Kaiih ignored him; instead, he completely changed his phone’s battery and desperately wished that the network wasn’t busy. After multiple attempts of calling his brother, I finally made it through the line.

“Josh!” Kaiih yelled as he heard his brother picking up the call. “How are you! Where are you?”

“Am fine. We’re fine. And you?” His brother answered from the other line. “Where are you.”

“Just here. A hotel near us. What’s happening? People are panicking. Tsunami.”

“I know. People are all evacuating. The streets are packed!”

“Come here now. Come home. Take the other route, the one near the mall.” Josh instructed him.

“I can’t get through the streets,” Kaiih responded. “But I will try.”

“Be careful not to get yourself in a stampede.”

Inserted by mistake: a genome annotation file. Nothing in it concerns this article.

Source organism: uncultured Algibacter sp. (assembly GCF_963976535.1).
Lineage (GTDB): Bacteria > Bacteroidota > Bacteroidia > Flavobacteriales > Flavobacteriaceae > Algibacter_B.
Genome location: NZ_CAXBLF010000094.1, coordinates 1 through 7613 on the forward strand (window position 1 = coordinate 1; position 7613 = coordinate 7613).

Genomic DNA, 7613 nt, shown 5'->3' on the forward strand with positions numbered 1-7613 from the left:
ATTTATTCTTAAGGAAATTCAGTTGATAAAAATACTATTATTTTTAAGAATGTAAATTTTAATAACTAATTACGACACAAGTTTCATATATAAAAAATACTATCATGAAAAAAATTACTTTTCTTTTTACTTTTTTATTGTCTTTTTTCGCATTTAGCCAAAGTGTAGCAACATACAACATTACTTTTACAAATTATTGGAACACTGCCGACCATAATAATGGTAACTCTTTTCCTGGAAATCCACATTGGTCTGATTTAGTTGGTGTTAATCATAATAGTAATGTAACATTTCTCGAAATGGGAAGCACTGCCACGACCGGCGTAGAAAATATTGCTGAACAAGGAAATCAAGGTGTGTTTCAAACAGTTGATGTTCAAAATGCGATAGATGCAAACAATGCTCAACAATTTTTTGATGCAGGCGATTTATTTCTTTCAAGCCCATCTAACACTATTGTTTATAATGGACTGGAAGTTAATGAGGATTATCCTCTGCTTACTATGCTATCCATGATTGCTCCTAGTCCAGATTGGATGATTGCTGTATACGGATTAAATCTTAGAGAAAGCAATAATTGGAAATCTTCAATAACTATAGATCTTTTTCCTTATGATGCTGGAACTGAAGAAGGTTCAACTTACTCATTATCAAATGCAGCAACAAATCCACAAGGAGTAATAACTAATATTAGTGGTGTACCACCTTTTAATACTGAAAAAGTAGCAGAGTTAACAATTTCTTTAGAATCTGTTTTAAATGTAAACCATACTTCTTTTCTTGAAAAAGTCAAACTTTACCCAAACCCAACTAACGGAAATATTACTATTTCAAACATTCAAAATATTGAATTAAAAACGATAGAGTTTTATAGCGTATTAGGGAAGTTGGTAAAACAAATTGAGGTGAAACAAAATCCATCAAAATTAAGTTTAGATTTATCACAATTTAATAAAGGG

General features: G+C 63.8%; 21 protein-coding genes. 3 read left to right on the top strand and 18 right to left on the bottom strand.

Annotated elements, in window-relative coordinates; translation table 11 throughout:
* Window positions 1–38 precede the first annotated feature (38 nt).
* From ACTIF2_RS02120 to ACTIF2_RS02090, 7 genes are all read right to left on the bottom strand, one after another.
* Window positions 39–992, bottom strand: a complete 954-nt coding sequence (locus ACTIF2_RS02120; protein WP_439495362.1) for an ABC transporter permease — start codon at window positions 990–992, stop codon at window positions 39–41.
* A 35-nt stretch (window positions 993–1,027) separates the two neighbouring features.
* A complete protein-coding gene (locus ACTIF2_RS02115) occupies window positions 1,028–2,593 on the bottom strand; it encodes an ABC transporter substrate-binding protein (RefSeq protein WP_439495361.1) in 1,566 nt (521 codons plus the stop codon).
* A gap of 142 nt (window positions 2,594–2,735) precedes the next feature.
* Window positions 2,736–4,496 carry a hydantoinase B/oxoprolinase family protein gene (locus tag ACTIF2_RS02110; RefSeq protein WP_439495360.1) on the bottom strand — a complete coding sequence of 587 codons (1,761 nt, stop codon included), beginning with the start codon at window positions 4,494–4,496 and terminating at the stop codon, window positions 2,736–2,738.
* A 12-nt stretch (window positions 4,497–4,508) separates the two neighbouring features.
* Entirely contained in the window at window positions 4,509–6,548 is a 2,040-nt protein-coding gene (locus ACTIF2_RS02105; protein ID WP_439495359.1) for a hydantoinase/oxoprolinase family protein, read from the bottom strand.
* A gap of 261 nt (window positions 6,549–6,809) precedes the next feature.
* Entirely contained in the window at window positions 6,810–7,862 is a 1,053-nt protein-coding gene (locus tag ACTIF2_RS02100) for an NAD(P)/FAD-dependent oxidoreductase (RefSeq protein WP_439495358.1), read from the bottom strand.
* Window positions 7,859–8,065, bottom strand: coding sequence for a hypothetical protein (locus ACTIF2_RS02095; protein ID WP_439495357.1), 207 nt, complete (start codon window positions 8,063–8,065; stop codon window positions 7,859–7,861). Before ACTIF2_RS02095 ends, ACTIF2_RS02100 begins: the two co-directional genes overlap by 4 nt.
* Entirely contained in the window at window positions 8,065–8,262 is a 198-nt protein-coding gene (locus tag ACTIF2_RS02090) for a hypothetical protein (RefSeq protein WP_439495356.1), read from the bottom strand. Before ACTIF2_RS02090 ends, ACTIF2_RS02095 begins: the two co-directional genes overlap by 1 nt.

“Listen, pack some important stuffs already, we’re going to the hill top.”

“Fine idea. What do you wan—”

“What?!” Kaiih yelled. The line got disconnected. “No, no, no. Not now.” He redialled his brother’s number. No response.

Ahhhh! A woman screamed.

Everyone followed the woman’s gaze, and there, they saw a wall of water rising. Twenty, or maybe, twenty-five feet tall. Massive and fast. It moves.

“Holy . . . ” Kaiih muttered as he witnessed the destruction that is imminent.

Everyone started running away from the wave. But Kaiih knew it is hopeless. In a matter of seconds, the wave will devour them.

Tears formed in his eyes and rolled down his cheeks. Silent sobs were Kaiih’s only reaction. He reached for his ID in his pocket and tied it securely around his belt.

At least, they’d identify my body when they find it. He comforted him self with what was for him was the only hope left. He went outside and walked slowly toward the wave. Running and panicking bodies brush against him.